The brother of Saudi Arabia's King Salman was heckled outside his residence in London.— Middle East Eye (@MiddleEastEye) September 4, 2018
So he confronted protesters telling them to blame King Salman and the Saudi Crown Prince instead pic.twitter.com/IzSY3tMs1Q
After criticizing the Saudi-led coalition's war in Yemen, Prince Ahmed bin Abdulaziz, the brother of King Salman of Saudi Arabia, is allegedly considering self-exile.
The ongoing conflict in Yemen has killed thousands of people and left nearly 22 million others in need of humanitarian aid. In the month of August alone, over 60 children were killed in two separate attacks and several others were left wounded.
Human rights organizations have widely criticized Saudi Crown Prince Mohammed bin Salman, aka MBS, the de-facto leader of the ultraconservative Gulf kingdom, over the casualties of Yemen war, since it started in March 2015.
Now, his paternal uncle is condemning his actions as well.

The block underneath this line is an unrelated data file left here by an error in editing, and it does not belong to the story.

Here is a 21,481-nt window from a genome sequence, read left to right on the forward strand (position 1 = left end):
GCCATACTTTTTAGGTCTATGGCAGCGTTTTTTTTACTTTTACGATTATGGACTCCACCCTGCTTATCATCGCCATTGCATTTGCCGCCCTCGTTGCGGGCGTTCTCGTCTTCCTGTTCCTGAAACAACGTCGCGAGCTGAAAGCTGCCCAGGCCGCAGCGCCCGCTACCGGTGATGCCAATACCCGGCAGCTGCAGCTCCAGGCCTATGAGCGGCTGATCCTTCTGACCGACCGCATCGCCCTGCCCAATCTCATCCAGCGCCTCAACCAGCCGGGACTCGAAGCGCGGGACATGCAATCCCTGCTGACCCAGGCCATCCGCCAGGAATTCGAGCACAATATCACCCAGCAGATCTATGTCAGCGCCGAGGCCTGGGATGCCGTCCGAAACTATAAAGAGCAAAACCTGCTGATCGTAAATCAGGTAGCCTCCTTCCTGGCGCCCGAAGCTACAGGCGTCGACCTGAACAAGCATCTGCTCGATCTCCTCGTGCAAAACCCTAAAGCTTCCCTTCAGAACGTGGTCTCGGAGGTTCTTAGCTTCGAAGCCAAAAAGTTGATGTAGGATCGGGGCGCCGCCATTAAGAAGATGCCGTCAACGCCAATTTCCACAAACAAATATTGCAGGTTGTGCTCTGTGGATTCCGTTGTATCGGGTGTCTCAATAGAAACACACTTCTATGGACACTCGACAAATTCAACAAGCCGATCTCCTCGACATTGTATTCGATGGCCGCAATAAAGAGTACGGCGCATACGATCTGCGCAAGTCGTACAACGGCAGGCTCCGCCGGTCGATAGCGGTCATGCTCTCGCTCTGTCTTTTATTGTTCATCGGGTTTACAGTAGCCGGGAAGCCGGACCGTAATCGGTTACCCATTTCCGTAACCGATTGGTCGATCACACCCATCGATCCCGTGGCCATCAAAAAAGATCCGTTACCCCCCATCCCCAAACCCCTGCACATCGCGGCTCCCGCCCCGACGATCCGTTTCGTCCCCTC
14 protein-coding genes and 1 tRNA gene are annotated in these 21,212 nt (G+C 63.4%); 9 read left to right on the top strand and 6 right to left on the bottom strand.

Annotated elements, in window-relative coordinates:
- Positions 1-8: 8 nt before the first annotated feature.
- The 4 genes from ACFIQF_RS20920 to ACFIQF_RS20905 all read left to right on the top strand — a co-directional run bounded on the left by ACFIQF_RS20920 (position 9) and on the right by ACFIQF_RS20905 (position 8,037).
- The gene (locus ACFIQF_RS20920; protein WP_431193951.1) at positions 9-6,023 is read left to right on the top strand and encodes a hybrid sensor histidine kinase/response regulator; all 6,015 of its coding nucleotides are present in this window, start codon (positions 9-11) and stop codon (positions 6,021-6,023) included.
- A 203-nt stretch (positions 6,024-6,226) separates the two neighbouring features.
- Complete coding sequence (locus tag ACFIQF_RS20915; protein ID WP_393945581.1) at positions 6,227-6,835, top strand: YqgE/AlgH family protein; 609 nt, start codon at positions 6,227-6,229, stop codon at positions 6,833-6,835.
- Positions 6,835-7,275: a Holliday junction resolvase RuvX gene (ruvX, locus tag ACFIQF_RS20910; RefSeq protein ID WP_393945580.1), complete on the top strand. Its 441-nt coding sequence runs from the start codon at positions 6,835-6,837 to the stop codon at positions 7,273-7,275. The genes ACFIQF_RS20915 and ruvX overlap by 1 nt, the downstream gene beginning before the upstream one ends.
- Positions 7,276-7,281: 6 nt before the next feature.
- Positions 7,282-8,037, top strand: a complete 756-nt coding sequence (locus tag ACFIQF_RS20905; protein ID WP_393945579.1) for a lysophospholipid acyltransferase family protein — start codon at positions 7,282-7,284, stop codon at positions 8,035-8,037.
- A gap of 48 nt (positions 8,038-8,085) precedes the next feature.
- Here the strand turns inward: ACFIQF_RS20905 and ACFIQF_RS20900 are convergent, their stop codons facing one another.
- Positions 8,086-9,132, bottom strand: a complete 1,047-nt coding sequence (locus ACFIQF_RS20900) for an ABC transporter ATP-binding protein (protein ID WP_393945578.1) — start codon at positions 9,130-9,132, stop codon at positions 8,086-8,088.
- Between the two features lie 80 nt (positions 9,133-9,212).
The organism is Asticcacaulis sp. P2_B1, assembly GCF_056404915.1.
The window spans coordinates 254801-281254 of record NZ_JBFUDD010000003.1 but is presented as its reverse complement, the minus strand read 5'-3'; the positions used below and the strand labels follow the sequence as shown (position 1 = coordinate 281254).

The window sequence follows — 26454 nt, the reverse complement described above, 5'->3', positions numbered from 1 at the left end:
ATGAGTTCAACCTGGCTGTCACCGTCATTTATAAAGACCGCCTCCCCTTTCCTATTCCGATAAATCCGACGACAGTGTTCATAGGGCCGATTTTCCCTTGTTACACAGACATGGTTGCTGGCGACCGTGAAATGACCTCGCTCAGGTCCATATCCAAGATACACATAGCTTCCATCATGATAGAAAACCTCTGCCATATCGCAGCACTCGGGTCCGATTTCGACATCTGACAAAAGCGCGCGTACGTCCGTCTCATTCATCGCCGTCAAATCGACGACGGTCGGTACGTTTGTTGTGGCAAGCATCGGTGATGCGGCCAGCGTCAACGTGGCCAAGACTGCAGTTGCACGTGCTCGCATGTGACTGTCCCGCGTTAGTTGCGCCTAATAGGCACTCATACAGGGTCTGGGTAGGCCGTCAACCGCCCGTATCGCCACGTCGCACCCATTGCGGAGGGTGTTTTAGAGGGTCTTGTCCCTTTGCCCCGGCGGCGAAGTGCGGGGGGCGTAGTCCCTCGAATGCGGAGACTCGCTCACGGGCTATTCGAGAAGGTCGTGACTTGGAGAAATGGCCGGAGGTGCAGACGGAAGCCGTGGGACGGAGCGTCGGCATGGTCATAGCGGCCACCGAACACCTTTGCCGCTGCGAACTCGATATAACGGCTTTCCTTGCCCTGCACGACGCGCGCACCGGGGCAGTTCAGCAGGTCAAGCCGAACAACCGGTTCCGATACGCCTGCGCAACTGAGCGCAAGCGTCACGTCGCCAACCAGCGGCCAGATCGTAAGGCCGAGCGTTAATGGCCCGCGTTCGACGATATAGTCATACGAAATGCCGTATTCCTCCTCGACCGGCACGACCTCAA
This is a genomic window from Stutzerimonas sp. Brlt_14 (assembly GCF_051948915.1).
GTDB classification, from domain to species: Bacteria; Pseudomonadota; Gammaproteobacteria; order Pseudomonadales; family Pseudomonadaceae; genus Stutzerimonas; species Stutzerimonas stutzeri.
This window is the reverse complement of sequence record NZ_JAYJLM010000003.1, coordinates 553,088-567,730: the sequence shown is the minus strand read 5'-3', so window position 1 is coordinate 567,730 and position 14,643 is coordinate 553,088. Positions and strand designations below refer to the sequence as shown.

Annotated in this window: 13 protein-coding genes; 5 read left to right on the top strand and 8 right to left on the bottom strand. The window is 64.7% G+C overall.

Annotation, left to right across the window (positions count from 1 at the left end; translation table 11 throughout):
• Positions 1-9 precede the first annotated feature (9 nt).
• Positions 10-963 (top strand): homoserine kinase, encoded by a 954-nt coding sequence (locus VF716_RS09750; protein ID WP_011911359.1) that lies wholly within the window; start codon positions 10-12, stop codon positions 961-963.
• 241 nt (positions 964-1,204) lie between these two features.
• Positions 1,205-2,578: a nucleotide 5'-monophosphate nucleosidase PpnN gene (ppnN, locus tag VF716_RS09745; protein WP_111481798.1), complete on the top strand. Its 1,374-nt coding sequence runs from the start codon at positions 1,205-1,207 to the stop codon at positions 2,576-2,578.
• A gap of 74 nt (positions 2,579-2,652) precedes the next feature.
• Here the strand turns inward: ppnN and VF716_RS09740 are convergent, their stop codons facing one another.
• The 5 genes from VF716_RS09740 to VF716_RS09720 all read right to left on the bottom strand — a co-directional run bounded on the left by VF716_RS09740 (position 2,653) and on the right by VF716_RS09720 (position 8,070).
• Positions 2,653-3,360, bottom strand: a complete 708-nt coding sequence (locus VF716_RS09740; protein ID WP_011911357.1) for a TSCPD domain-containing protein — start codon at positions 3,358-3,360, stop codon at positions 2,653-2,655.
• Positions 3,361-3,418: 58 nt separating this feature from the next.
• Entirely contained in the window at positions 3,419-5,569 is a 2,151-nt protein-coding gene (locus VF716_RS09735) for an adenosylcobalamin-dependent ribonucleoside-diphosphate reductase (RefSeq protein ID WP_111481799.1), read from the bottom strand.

Middle East Eye reports, while addressing Yemeni protesters outside his London home earlier, bin Abdulaziz blamed “the king and the crown prince, and others in the state.”
The publication also stated in its report, in light of the remarks, bin Abdulaziz is considering staying in the United Kingdom.
The rift in the Saudi royal family is not a new development. Last year, MBS imprisoned several members of his family, along with businessmen and politicians, as part of what was touted to be an anti-corruption drive but turned out to be ploy to consolidate the crown prince's powers.
Bin Abdulaziz was not one of detainees, but he has been one of MBS' fiercest opponents since his appointment as the crown prince. He was one of three members of the Allegiance Council to oppose the removal of bin Salman’s predecessor, Muhammad bin Nayef.
And considering the extent of MBS' crackdown on dissent and opposition, within or outside the royal family, it is understandable why bin Abdulaziz would choose not to return to Saudi Arabia.
The official Saudi Press Agency issued a statement, refuting Middle East Eye's report, saying there is no discord among the royal family. The publication, however, claimed bin Abdulaziz stood by his initial remarks.
"He said the report by state controlled SPA was fake and that the words quoted by the agency were not his," the website reported.
Thumbnail/Banner Credits: REUTERS/Amir Levy/File Photo